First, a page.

If you haven’t already heard, I’m currently in the process of rewriting my first novel, Letters from Linc, so that I can release the ten year anniversary edition. It’s hard to believe it’s been ten years since the book was published. On the other hand, I can tell it’s been a long time since this book was published. There’s nothing like doing a rewrite of a ten year old book to make your flaws as writer so glaringly obvious that you cringe when you read it.
Before I go on, let me make one thing clear. I love Letters from Linc. The book opened a lot of doors for me in the writing world and also brought some amazing people into my life. I’ve been contacted by strangers who have told me of the positive impact it had on their lives. As much as I love Linc, the passage of time has allowed me to see where it can be improved.
The first thing jumping out at me is the heavy use of adverbs. I once had an editor tell me I was addicted to using adverbs. Until she pointed it out, I never thought much of it. I grew up reading books that used adverbs to describe dialogue so it made sense to me to use it when I was a writer. Now I know better. Instead of writing that Linc excitedly said something, I should describe Linc’s excitement. Show the readers he is excited instead of telling them.
Speaking of showing readers versus telling them, there are a number of passages in Letters from Linc in which I told the readers what happened. Looking at those passages ten years later, I recognize how I screwed up by telling the readers what happened instead of showing them.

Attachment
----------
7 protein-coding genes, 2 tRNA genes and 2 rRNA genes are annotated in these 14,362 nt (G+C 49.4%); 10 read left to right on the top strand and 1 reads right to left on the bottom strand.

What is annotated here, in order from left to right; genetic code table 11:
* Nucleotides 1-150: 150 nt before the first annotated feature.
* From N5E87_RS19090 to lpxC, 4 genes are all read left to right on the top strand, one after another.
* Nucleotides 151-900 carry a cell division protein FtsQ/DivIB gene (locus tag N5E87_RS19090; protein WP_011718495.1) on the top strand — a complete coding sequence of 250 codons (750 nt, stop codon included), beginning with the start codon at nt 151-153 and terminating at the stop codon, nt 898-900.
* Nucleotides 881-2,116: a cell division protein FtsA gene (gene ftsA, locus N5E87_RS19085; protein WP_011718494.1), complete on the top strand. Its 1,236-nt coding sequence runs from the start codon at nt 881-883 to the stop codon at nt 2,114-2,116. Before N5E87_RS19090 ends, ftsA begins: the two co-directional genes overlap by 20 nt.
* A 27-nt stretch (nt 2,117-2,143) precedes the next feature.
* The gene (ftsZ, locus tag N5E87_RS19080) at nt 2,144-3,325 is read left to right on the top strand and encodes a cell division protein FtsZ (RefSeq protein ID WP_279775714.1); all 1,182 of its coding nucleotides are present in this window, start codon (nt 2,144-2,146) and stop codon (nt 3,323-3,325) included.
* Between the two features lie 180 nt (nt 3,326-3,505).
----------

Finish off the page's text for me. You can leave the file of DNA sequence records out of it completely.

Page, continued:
Some scenes are either too short and the reader would benefit from seeing more of what happened while others should be cut because they don’t advance the story. There is also a point where I feel I rushed too quickly to reunite the main characters. The separation of the two was ten days long but the story didn’t expand on that and show readers what it needed to. Instead, it told readers that it happened and then a few pages later told them it was over and the story moved on.
I’m also ashamed to admit there are some editing mistakes. Words are missing or the wrong word is used; a word spell check wouldn’t alert me to because the word was spelled correctly. For example, saying lightening when I meant lightning. There are also some punctuation errors as well as too many dialogue tags in some scenes.
It’s amazing what a few years will do to your perspective on your story. Ten years ago, I probably would not have found most of this. Wait, I obviously didn’t realize it given that I moved forward with publishing the novel. Nothing like ten years to help a writer improve their craft and make her second guess her early work, but I guess I should look for that silver lining.
Okay, my first novel had some problems. Dare I say, it sucked? At least I’ve grown and learned and will be righting those wrongs.